}
  metadata: {
    'name': { 'type':'text', 'maxlength':20 },
    'date': { 'type':'date', 'between':['2008-01-01','2009-01-01'] }
  }
}

We also need a way to describe the data, so we’ll add a property that describes the fields an item might have, including any constraints.

The CRUD tasks also save state changes to the server. In this example, the delete function removes the entry from its locally stored data and then sends a request to the server to instruct it to delete the item.

When storing data, use a key—it’s the most efficient way to retrieve the data from the object. This is normally the database’s primary key. (The last example uses a numeric id.) For an event calendar, storing values separately for each month may be more practical. It saves having to loop through all the events trying to find the ones that need to be rendered to the page. Of course, you should find the approach that works best for you.

The View

In the MVC pattern, the View accepts data and determines how to display it. The View may use the existing HTML, it may request a new block of HTML from the server, or it may build new HTML using the DOM. It then combines the provided data with the View and displays it to the user. It’s important to note that the View doesn’t care how to get the data or where the data comes from. It takes the data it gets.

View.EventsDialog = function(CalendarEvent) {
   var html = '<div><h2>{name}</h2>' +
              '<div class="date">{date}</div></div>';
   html = html.replace(/{[^}]*}/g, function(key){
        return CalendarEvent[key.slice(1,-1)] || '';
        });
   var el = document.getElementById('eventshell');
   el[removed] = html;
}var Events.data = {
   '112': { 'name': 'Party time!', 'date': '2009-10-31' },
   '113': { 'name': 'Pressies!', 'date': '2009-12-25' }
  }View.EventsDialog(Events.data['112']); // edits item 112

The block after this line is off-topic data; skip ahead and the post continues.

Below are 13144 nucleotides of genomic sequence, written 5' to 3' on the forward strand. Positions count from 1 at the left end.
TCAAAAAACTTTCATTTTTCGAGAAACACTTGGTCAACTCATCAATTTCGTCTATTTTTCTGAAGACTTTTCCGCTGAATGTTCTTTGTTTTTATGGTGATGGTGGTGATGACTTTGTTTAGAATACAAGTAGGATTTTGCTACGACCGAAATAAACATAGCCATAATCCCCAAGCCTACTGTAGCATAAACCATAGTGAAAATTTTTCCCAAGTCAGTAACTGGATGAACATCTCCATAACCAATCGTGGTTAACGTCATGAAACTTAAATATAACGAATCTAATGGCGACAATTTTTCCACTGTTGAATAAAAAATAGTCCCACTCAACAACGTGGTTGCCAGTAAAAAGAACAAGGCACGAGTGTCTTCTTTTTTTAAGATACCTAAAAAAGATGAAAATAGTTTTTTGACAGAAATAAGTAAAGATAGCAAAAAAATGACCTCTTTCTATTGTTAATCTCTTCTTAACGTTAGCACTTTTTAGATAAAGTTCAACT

Stepping through the preceding example, we have three parts: the EventsDialog function that expects a JSON object with name and date properties, the Events data property that stores calendar events, and the call that sends a specific event to the events dialog.

The Events Dialog View can then be extended to include additional methods that enable interaction. In the following example, the Events Dialog is given open and close methods. By doing this, we make the View self-aware and also provide points of contact that will allow a Controller to manage the View without needing to know the inner details of the object.

View.EventsDialog = function(CalendarEvent){ ... }
View.EventsDialog.prototype.open = function(){
   document.getElementById('eventshell').style.display = 'block';
}
View.EventsDialog.prototype.close = function(){ 
   document.getElementById('eventshell').style.display = 'none';
}var dialog = new View.EventsDialog(eventObject);
dialog.open();
dialog.close(); 

Generalizing Views

Making Views aware of the data model and data retrieval method is an easy trap to fall into. Separating those functions, however, allows us to reuse the dialog for other things. In this example, if we separate the event data and the dialog, we can generalize the dialog to view or edit any data model, not just events.

View.Dialog = function(data) {
   var html = '<h2>' + data.name + '</h2>';
   delete data.name;
   for(var key in data) {
      html += '<div>' + data[key] + '</div>';
   }
   var el = document.getElementById('eventshell');
   el[removed] = html;
}

We now have a generic way to view items for any object—not just events. On the next project that needs dialogs, we’ll drop this code in and be done.

Many JavaScript frameworks are designed with this data agnosticism already in place. YUI controls, jQuery UI widgets, ExtJS, and Dojo Dijit are built from the ground up with generalization in mind. As a result, it’s easy to augment applications with existing controls.

Handling View methods

As a general rule, a View shouldn’t run its own methods. For example, a dialog shouldn’t open or close itself. Leave this to the Controller.